Short Jungyo News – Days 3,4

Day 3 took place at Kusatsu, Shiga prefecture. Day 4 took place at Echizen, Fukui prefecture. Here are some of the things that happened, on and off the Jungyo.

Injuries

Yeah, we couldn’t do without those, could we? Takanosho, a.k.a Onigiri-kun, injured his right knee during practice, and left for Tokyo, joining his two heya mates who are already kyujo, Takakeisho and Takagenji. The only Chiganoura sekitori to stay in the Jungyo is Takanofuji, the evil twin. I hope it’s not one of those career-shattering injuries.

And Ryuko, who was having a streak of bad luck ever since he had the privilege of being Aminishiki’s last opponent, also made his way to Tokyo with an injury. It’s not clear whether it’s a new injury or a lingering one from the basho.

Meanwhile, we are informed that neither Takakeisho nor Takayasu will be joining this Jungyo at all. Chiganoura oyakata says Takakeisho’s state is improving every day, but still, he is not practicing at the moment, taking treatments and rehab with a specialized trainer. He will apparently not be in until banzuke day, and then, says Chiganoura oyakata “We’ll see if he can wrestle sekitori”.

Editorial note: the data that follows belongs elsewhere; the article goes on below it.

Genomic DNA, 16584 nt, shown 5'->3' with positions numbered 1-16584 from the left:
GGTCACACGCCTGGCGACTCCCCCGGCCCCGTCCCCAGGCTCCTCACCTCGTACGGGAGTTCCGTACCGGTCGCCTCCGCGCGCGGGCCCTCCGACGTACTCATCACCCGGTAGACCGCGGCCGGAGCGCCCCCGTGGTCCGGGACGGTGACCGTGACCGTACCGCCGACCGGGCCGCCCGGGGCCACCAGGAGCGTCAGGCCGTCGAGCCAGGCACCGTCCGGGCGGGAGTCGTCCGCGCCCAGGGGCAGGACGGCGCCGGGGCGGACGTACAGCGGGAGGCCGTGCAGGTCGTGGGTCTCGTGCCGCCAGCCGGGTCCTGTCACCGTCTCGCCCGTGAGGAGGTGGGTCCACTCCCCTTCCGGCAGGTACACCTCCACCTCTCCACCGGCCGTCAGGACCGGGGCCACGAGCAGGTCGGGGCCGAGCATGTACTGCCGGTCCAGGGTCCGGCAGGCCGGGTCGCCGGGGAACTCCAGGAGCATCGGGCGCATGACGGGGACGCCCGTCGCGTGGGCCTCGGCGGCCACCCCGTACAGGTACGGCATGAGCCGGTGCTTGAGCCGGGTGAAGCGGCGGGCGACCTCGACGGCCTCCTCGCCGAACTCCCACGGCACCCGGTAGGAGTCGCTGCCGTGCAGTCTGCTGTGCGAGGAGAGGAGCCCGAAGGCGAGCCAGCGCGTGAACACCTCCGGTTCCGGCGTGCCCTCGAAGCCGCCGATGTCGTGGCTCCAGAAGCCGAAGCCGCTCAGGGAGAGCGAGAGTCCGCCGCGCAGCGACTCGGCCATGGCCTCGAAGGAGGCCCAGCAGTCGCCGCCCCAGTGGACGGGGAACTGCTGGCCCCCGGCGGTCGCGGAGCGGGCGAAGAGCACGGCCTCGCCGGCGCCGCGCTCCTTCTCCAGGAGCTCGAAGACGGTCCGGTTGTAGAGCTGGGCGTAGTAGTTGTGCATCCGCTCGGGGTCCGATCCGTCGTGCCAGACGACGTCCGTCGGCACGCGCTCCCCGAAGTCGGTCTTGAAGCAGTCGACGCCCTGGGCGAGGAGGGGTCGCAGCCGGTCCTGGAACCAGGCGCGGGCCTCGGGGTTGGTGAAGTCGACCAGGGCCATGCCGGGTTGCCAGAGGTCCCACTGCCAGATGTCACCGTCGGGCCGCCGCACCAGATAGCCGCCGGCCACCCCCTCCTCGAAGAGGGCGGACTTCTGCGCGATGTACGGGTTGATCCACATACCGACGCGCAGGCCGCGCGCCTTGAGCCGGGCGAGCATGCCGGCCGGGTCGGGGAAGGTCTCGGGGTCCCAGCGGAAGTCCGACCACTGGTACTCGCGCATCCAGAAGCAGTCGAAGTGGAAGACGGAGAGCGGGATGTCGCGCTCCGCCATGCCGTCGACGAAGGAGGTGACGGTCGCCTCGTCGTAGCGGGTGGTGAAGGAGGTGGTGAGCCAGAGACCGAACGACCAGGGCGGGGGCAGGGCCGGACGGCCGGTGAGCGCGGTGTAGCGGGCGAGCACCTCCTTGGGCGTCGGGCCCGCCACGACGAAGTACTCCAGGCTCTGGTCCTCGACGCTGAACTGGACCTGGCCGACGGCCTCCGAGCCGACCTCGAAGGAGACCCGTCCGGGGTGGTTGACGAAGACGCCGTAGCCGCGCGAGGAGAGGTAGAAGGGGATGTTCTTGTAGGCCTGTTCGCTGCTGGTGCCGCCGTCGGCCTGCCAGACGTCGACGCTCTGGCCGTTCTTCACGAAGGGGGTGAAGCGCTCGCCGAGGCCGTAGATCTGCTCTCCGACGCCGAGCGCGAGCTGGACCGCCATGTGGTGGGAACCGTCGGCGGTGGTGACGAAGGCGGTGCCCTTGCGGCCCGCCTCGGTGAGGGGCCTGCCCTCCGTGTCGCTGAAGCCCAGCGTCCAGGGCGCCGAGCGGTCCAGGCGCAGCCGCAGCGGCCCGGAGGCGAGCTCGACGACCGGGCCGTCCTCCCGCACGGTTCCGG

As for Takayasu… you can see for yourself. Torn ligament, arm in a cast. He is not supposed to be in the keiko-ba (practice ground) at all, but he is, though apparently, mostly moving a bit and bossing the youngsters around. I’m more worried about him, with his heya’s history of… Kisenosato… than I am about Takakeisho, though.

Chiyonofuji’s Death Anniversary

Three years ago today (July 31), former Great Yokozuna Chiyonofuji, AKA “The Wolf”, died age 61. Members of Kokonoe beya participating in the Jungyo, including tokoyama Tokotake (I hope I got that right) and Gyoji Konosuke, held a moment of silence in his memory:

Mitakeumi declares an Ozeki run

OK, enough sad news. Yesterday, Mitakeumi had his first on-dohyo practice.

On that occasion, he told the press he was very dissatisfied with his result in Nagoya – a mere 9 wins – and declared he was aiming for double figures and the possible start of an Ozeki run in Aki. “I keep telling myself I am the next Ozeki”. So far he is mostly getting reverse butsukari – yesterday he was pushing TV star Tochiozan, today Abi. His moshi-ai results are not exactly Ozeki-level. He had 5 bouts with Tamawashi, Ryuden et al., won 2 and lost 3. But the Jungyo is still young.